The Gospel offers us a third way.   It allows us to condemn Weiner’s acts as immoral, unwise, and hurtful. It reveals that his actions are far worse than merely “mistakes” that he admitted to in his 40 minute public apology.    It says that actions and character matters and are far far more serious than we can imagine because they hurt us, our family, and a nation that looked to us for private and public leadership.   BUT, the Gospel also reveals that “I am capable of those same stupid decisions.”  Given the right situation….  Given the right pressure on my marriage and career…   I too am capable of anything.   The human heart’s capacity to lie to itself is unparalleled as the prophet Jeremiah said, “The heart is desperately wicked.”   My heart is wicked. My heart could do that.   This approach allows you to judge without being judgmental.  It allows you to condemn while feeling condemned.  It allows you to stand with the accused in need of grace while not excusing the behavior.  This is grace.

Galatians 6:1 Brethren, if a man is overtaken in any trespass, you who arespiritual restore such a one in a spirit of gentleness, considering yourself lest you also be tempted. 2 Bear one another’s burdens, and so fulfill the law of Christ. 3 For if anyone thinks himself to be something, when he is nothing, he deceives himself.

The Bible tells us that when someone is overtaken with temptation… help them to be restored in a spirit of…. GENTLENESS.   We will see condemnation from both liberals and conservatives in the news. We will see little gentleness tomorrow.  And Galatians tells us to “consider ourselves” lest we are tempted…  When we are tempted to think “we’d never do that” or tempted to think “We are better than someone who did that…”      The Bible reminds us that we too are capable of “deceiving ourselves.”

So, how would Jesus Respond to Congressman Weiner, the Underwear Model.   Three ways.

1) Forgiveness.    Jesus would forgive him and offer him mercy when he truly admits the truth of what he did.  Having walked with husbands and wives in affairs for years, I can promise you that an initial apology is usually the embarrassment of getting caught.  The response that looks like genuine guilt can actually be a self-centered “poor me” complex.   BUT when someone genuinely sees what they did as wrong and an affront to God, themselves and others, Jesus offers forgiveness.

2) Reconciliation There is a difference between forgiveness and reconciliation. You can forgive someone who doesn’t ask for forgiveness. You can be free from the poison of bitterness with or without their request.  Reconciliation, however, takes two.  We can’t make anyone reconcile. A Christian tries to keep the door open for reconciliation, but sets boundaries to reestablish trust. Reconciliation takes time.    A Christian can forgive without being ready to reconcile.  It takes two to tango.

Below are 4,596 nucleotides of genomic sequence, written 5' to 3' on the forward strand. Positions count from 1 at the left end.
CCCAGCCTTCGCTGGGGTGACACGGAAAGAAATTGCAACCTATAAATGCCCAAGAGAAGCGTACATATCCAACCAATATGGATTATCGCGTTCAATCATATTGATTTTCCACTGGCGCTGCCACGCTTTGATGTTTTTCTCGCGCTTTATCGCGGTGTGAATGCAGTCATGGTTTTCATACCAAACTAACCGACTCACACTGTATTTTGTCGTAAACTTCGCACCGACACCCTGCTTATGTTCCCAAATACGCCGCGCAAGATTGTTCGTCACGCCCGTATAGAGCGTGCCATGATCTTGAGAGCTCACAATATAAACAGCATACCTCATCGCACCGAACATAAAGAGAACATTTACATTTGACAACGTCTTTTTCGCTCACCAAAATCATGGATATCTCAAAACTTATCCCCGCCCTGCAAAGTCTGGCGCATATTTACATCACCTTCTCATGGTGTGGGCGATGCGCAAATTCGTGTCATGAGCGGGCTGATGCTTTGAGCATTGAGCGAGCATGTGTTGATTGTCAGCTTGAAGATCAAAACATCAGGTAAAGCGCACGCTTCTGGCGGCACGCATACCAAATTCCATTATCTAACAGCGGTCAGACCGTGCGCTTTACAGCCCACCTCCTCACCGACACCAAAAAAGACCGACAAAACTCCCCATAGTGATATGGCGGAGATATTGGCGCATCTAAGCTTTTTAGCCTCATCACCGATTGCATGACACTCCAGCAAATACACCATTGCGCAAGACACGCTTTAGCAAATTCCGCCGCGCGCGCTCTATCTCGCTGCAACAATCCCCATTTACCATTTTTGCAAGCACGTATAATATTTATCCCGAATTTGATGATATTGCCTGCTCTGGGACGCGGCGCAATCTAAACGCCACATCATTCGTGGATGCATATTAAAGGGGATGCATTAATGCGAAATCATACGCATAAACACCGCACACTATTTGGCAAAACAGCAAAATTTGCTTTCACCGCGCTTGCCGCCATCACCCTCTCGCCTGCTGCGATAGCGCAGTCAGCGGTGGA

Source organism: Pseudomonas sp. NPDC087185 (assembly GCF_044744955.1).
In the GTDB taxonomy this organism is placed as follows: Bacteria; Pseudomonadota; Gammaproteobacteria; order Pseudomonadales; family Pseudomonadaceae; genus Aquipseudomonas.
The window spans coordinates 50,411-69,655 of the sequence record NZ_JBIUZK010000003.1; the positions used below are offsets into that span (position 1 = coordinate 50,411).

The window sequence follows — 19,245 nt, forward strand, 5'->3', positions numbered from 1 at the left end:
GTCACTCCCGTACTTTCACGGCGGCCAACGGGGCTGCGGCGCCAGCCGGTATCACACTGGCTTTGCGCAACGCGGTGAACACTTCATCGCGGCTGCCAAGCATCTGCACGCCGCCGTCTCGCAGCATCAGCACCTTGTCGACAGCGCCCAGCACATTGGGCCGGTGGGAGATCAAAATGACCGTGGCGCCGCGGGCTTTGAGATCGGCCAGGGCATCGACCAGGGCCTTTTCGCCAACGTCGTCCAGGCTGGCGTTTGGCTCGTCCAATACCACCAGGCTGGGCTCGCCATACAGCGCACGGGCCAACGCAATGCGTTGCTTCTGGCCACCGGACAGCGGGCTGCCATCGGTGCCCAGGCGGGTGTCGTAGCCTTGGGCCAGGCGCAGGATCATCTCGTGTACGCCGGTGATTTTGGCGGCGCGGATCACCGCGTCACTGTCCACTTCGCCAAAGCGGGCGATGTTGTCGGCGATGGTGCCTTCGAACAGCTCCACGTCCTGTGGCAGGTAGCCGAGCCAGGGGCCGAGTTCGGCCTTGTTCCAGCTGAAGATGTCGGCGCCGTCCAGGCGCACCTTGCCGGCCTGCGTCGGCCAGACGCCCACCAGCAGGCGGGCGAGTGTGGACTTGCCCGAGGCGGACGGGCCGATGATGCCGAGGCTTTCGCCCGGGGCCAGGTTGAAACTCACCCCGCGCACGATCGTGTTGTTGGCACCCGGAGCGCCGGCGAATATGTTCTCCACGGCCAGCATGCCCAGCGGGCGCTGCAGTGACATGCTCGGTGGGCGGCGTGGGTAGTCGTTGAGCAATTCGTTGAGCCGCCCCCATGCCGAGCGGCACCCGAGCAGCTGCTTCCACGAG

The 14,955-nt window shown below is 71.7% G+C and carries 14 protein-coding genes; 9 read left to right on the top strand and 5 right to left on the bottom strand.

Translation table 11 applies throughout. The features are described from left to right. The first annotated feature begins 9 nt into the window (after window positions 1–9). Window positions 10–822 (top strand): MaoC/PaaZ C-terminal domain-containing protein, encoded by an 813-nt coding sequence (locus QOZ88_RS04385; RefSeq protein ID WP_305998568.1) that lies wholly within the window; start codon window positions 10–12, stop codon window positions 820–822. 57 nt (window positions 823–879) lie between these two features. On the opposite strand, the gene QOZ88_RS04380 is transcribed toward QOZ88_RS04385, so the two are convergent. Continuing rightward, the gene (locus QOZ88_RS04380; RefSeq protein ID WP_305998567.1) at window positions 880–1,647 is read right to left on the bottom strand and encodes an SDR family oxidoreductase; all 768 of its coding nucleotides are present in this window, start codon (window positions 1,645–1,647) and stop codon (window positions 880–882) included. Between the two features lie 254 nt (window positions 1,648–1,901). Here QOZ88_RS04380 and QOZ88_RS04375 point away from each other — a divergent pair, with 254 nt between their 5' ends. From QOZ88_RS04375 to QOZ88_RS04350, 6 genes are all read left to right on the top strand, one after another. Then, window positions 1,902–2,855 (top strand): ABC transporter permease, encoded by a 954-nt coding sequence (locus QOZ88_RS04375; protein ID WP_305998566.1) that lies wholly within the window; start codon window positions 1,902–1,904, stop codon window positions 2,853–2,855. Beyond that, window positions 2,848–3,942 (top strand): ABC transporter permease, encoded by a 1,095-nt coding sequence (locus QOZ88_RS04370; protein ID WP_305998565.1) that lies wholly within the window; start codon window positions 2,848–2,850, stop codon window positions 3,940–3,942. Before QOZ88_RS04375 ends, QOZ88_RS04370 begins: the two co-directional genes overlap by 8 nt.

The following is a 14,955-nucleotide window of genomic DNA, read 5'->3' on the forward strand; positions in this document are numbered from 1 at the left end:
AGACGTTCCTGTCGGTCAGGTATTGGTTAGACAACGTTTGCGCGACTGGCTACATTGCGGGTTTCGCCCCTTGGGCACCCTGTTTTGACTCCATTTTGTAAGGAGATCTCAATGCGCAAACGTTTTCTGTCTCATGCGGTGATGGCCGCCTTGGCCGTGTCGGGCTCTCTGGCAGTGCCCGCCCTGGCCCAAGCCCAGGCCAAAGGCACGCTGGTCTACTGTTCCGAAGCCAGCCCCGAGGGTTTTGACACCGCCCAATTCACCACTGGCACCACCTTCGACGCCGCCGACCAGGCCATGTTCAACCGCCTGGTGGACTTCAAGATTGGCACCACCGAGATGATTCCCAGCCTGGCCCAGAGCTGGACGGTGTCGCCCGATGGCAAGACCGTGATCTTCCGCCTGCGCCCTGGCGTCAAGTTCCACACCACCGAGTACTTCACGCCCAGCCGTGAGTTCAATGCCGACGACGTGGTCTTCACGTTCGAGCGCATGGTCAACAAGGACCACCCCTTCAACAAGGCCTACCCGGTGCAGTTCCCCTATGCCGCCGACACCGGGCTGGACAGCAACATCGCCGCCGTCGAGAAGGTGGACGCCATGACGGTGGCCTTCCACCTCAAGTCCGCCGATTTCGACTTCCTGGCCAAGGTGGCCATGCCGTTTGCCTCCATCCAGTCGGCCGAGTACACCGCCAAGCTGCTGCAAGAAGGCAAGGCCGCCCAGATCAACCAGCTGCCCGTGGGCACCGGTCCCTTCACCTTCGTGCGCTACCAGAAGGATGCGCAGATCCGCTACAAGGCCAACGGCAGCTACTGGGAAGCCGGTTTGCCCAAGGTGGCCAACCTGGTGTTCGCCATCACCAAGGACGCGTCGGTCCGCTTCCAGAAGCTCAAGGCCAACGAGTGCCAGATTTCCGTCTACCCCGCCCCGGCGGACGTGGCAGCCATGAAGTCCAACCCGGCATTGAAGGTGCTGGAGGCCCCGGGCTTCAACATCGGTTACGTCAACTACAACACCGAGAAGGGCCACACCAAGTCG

3) Restoration. There is a difference between restoring trust and offering forgiveness. A public official (Pastor, priest, politician, etc) who voids the public trust should resign. Period. They need to get their private life in order. That is the priority. Then their own family and marriage need to be healed.  Donkey or Republican., they need to resign. And maybe… Possibly… After enough time, inner work, grace, and rebuilding of trust, they might re-earn the chance to represent again.   But too often Christians confuse forgiveness with restoration.   And sometimes, the act of stupidity or immorality is so grievous that there is no chance for reconciliation or restoration.  Often the consequences involve prison for the wicked acts of the heart.

I will forgive Weiner when he really asks for it.  As a Christian I would have forgiven Clinton had I thought his apology was genuine.  I have forgiven Gingrich who was the representative of my district when I lived in Georgia for similar acts. However….  Restoration is another matter. I am not convinced that enough time, trust and repentance have been built to offer the restoration to public office for any of them. Gingrinch has by forgiveness and reconciliation, but lost his ability for political restoration in office.     I humbly know that I too am capable of anything, but public sins also come with public responsibility.    The same is true in a marriage. You can forgive an offending spouse. You can offer the chance for reconciliation. I have seen dozens of marriages reunited after a horrible trainwreck. Restoration takes time. Rushing from forgiveness to restoration is a sign the repentance is not genuine.